Tesla will drive the industry forward in several ways:
1. EVs can be cool
2. OTA updates can be done at home (look at Volt owners being charged $300 for simple SW reflashing and having car in shop for hours)
3. Owning the Supercharger network (others taking field of dreams approach)
4. Autopilot (others were getting their toes wet, Tesla jumped straight in).
5. Customer service, bring car service to owner
They clearly have issues to work through:
1. lack production expertise of GM and other big companies
2. QC not up to snuff yet
3. pricing is still out of reach for most (although $35k model 3 should help a lot)
4. lack capital to develop many vehicles at once (changing)
Really, all they need is a successful ramp of the Model 3 within the next 6 months and I think they stand to grow pretty rapidly. I am curious how increased competition will impact them, but until competitors can address the first few points Tesla really doesn't have competition.
And through their marketing of it...a gentleman hit a tractor trailer and died and Tesla is now be sued over 'dangerously defective' Autopilot software by a group of purchasers of the Autopilot option...
Lawsuit in China over Autopilot...
Autopilot will be an Albatross around Tesla's neck for quite a while...
- Tesla began equipping all of its vehicles with Autopilot Hardware 2.0 in October 2016, claiming the new package would enable full self-driving capabilities.
- Now Tesla has quietly begun installing Autopilot Hardware 2.5 on early Model 3 deliveries.
- Upon being asked about this switch, Tesla alluded to the possibility that full self-driving capabilities may not be available with Hardware 2.0, and would require and upgrade to Hardware 2.5.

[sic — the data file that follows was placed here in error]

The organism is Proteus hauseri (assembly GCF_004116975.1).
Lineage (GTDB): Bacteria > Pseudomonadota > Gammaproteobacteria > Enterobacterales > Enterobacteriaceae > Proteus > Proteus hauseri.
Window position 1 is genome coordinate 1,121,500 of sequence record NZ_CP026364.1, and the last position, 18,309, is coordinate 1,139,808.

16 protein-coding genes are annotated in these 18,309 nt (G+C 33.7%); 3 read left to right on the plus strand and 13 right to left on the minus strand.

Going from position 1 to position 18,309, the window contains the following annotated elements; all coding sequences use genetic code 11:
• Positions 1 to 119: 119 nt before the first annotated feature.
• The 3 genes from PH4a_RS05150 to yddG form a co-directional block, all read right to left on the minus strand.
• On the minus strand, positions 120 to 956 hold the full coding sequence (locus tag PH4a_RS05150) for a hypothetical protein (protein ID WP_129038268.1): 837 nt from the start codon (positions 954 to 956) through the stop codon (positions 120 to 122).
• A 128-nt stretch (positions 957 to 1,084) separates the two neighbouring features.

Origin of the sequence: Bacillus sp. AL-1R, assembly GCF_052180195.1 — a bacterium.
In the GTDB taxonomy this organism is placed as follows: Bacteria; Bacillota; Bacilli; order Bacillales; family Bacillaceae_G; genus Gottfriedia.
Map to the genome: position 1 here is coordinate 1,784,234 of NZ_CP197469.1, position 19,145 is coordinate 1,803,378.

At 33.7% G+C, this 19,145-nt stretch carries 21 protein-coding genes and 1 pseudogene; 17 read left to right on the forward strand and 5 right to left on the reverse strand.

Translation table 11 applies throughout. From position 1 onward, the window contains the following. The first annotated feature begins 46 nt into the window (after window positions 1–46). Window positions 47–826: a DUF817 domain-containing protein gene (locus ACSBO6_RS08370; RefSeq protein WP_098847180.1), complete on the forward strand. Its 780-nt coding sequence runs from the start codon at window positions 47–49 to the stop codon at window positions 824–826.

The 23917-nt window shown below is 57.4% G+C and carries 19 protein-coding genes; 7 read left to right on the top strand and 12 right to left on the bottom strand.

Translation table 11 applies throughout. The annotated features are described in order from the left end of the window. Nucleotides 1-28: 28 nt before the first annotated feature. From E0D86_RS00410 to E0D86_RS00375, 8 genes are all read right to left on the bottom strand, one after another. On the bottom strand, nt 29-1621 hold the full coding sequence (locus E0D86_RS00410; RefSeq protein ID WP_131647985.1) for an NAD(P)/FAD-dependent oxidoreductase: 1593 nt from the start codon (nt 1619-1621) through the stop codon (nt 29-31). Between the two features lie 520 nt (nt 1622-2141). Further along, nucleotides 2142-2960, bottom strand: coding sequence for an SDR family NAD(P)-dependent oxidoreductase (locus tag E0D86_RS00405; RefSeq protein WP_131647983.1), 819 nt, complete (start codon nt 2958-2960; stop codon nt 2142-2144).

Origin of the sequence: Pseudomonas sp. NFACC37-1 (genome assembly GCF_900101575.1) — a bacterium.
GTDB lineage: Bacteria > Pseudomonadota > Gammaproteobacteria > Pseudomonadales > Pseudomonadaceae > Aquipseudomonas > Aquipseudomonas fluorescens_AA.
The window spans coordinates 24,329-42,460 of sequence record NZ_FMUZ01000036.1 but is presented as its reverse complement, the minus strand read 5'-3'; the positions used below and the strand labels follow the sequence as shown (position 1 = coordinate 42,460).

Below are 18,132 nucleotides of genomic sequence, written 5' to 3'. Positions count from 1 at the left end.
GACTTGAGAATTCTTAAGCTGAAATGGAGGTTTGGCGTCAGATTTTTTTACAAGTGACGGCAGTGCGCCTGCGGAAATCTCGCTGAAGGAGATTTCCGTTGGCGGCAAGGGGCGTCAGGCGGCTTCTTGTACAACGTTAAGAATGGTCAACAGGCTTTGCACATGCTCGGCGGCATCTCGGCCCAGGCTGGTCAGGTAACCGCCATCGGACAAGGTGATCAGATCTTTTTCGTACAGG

- Several key departures from Tesla's Autopilot team in recent months only make the situation more precarious.
- There is a possibility Tesla will have to walk back on its self-driving claims for Autopilot Hardware 2.0, and shareholders will have to pay the bill.
On August 9th, Electrek reported that Tesla has began installing a new version of its Autopilot Hardware (dubbed 2.5), into the Model 3.
When asked about this new Autopilot Hardware 2.5 package, Tesla quickly downplayed its significance by responding with the following comment.
"The internal name HW 2.5 is an overstatement, and instead it should be called something more like HW 2.1. This hardware set has some added computing and wiring redundancy, which very slightly improves reliability, but it does not have an additional Pascal GPU."
However, Tesla also added this disclosure, indicating there was a possibility that Autopilot Hardware 2.0 may have to be updated to fulfill its self-driving promise (emphasis mine).
"However, we still expect to achieve full self-driving capability with safety more than twice as good as the average human driver without making any hardware changes to HW 2.0. If this does not turn out to be the case, which we think is highly unlikely, we will upgrade customers to the 2.5 computer at no cost."
Although management is trying to make it seem like there is only a small possibility it will occur, the fact that they disclosed it all is worrisome.
Additionally, with a slew of executive changes on the Autopilot team, there are currently a lot more questions than answers surrounding the state of Tesla's self-driving technology.